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Features / January 4, 2013

Even “Master Artists” Struggle, Met Matisse Show Opines

Metropolitan Museum of Art, New York December 4, 2012 to March 17, 2013
Henri Matisse <em>Young Sailor I</em> 1906 © 2012 Succession H. Matisse / Artists Rights Society (ARS), New York Henri Matisse Young Sailor I 1906 © 2012 Succession H. Matisse / Artists Rights Society (ARS), New York

For many, New Year’s Day and the weeks abutting it are often given over to personal reflection on past achievements and future goals. It’s a tendency encouraged, in the wider culture, by waves of marketing that capitalize on our January mania for self-improvement. (Gym membership, anyone? Maybe a new diet app? Or yet another article on “making resolutions stick”?)

If the Metropolitan Museum of Art’s timing of “Matisse: In Search of True Painting” was designed to capitalize on this reliably annual tendency, however, I have to say I don’t have a problem with it. Viewing the show in late December, a few weeks after it opened, I found it an excellent and hopeful bolster to the perennial year-end process of considering achievement and improvement—whether in life or in art.

The key notion that this exhibition puts forth is that painting rarely came easily to Matisse. (This despite the fact that critic Clement Greenberg called him a “self-assured master who can no more help painting well than breathing.”) Using 49 canvases, many of them made in pairs or series, the exhibition suggests how hard Matisse worked to progress from one painting to the next, generating several versions or revisions of a given subject before hitting on the “best” or “finished” one.

Granted, many artists work in series, and revision is a key part of any creative process—the special thing about this exhibition, though, is how it puts those revisions and multiple attempts on view, rather than confining them to the studio or splitting them off from each other as orphaned individual pieces.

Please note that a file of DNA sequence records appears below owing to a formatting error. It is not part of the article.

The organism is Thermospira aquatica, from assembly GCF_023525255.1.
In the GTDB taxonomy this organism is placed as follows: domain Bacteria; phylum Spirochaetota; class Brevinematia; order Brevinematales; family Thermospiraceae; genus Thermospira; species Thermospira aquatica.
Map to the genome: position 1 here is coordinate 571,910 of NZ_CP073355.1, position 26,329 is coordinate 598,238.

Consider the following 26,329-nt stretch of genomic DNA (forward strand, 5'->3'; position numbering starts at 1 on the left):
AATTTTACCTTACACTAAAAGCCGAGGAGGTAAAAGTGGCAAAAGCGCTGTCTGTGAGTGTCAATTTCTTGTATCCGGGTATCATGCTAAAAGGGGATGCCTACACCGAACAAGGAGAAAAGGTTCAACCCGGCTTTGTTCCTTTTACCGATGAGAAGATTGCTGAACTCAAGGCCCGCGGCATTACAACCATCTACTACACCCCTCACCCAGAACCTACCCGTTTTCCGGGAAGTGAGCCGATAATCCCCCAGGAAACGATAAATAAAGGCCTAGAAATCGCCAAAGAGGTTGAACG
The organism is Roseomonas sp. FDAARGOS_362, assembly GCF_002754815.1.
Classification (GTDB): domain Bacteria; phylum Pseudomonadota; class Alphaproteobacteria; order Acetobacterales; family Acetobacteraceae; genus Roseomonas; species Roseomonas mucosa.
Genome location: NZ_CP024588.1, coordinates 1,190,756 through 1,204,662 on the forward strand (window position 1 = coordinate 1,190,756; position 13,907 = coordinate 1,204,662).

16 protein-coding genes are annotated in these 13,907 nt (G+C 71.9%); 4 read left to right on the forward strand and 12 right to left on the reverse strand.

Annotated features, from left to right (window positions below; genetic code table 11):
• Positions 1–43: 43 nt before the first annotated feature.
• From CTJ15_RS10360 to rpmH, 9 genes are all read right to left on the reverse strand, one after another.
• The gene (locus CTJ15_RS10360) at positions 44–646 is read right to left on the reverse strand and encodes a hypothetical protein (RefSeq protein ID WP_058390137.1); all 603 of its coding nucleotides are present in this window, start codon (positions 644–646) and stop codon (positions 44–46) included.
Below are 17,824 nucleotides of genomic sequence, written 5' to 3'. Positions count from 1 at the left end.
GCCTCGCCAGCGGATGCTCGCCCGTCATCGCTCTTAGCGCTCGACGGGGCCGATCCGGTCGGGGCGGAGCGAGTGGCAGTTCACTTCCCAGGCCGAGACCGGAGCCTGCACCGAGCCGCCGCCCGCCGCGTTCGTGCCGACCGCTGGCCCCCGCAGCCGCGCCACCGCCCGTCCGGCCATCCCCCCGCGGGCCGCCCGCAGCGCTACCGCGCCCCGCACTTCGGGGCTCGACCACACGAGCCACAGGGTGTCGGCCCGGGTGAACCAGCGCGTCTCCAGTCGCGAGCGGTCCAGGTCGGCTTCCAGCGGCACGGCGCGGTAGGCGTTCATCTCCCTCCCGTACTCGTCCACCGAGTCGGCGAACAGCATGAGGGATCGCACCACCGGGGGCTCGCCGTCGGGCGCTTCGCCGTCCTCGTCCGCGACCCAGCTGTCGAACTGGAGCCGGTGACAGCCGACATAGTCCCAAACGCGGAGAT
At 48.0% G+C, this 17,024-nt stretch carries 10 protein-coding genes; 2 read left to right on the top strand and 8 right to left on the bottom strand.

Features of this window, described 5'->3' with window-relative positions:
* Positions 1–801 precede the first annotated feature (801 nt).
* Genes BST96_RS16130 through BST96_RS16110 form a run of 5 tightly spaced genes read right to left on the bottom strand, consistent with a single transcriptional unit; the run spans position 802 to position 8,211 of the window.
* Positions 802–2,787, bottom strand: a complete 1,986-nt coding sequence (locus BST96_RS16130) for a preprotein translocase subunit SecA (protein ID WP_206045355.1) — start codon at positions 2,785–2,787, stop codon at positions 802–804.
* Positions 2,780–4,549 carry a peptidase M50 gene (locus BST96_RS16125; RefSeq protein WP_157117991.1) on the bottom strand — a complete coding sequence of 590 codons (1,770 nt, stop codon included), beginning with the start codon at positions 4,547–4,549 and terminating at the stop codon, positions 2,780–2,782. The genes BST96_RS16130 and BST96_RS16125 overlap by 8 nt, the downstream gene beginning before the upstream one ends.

In the first few rooms of the exhibition, for instance, one sees 1904–5 still lifes Matisse painted of identical scenes, but in different styles. Also on view there from 1906 are Young Sailor I, a fauvist style portrait, and Young Sailor II, which takes a flatter approach. (Interestingly, the uncertain Matisse initially told his friends that Young Sailor II had been painted by a local postman.) And an early highlight, hung side by side, are three versions of his large-scale painting Le Luxe: one a pencilled cartoon, one a softer version in oil, and one the final, more graphic 1907–8 version created using distemper.

As we also learn in this exhibition, Matisse himself endeavoured during his lifetime to put the messy process behind his finished paintings on view. In the 1930s, he hired a photographer to document his process on certain paintings, and in 1945, he held an exhibition in Paris that showed six finished paintings alongside substantial black-and-white photo-documentation of the various stages they went through. The Met has helpfully recreated three walls of that 1945 Paris exhibition, and the museum has also installed one other painting alongside its related time-lapse-evoking documentation.

Overall, “Matisse: In Search of True Painting” heartened me with a reminder that what is genius to one person may simply be hard work to another. Renewing the everyday—as well as the intention to create every day—were a couple of themes that came to mind while taking in the show. Also evoked for me were process as an equal companion of product; life’s varied, if sometimes hard to see, opportunities for redemption; the rewards and trials of experimentation; and the necessity of risking failure and embarrassment in order to move forward.

Part of me remains cautious, of course, about attributing too much thematic meaning to this assemblage of objects. When shown earlier this year at the Centre Pompidou and the Statens Museum for Kunst, the exhibition was simply titled “Paires et Séries” (Pairs and Series) and “Fordobling og Variation” (Doubles and Variations), respectively, forgoing the placement of any existential “search” front and centre. Matisse’s seriality is already well-known by many, so I’d guess that someone more expert in his oeuvre might not be as personally wowed by the exhibition—particularly given that it is fairly compact and concise, and could be bigger. Furthermore, there is little allusion in this show to Matisse’s sculptural practice, which many also credit with his progress forward on certain paintings.

Nonetheless, the fact remains that I enjoyed this exhibition quite a bit—and I do hope to remember its lessons for a few weeks yet, even as the buzz of a new year’s promise quickly fades from view.

Leah Sandals

Leah Sandals is a writer and editor based in Toronto. Her arts journalism has appeared in the Toronto Star, National Post and Globe and Mail, among other publications, and her creative work has been published in Prism, Room and Freefall. She can be reached via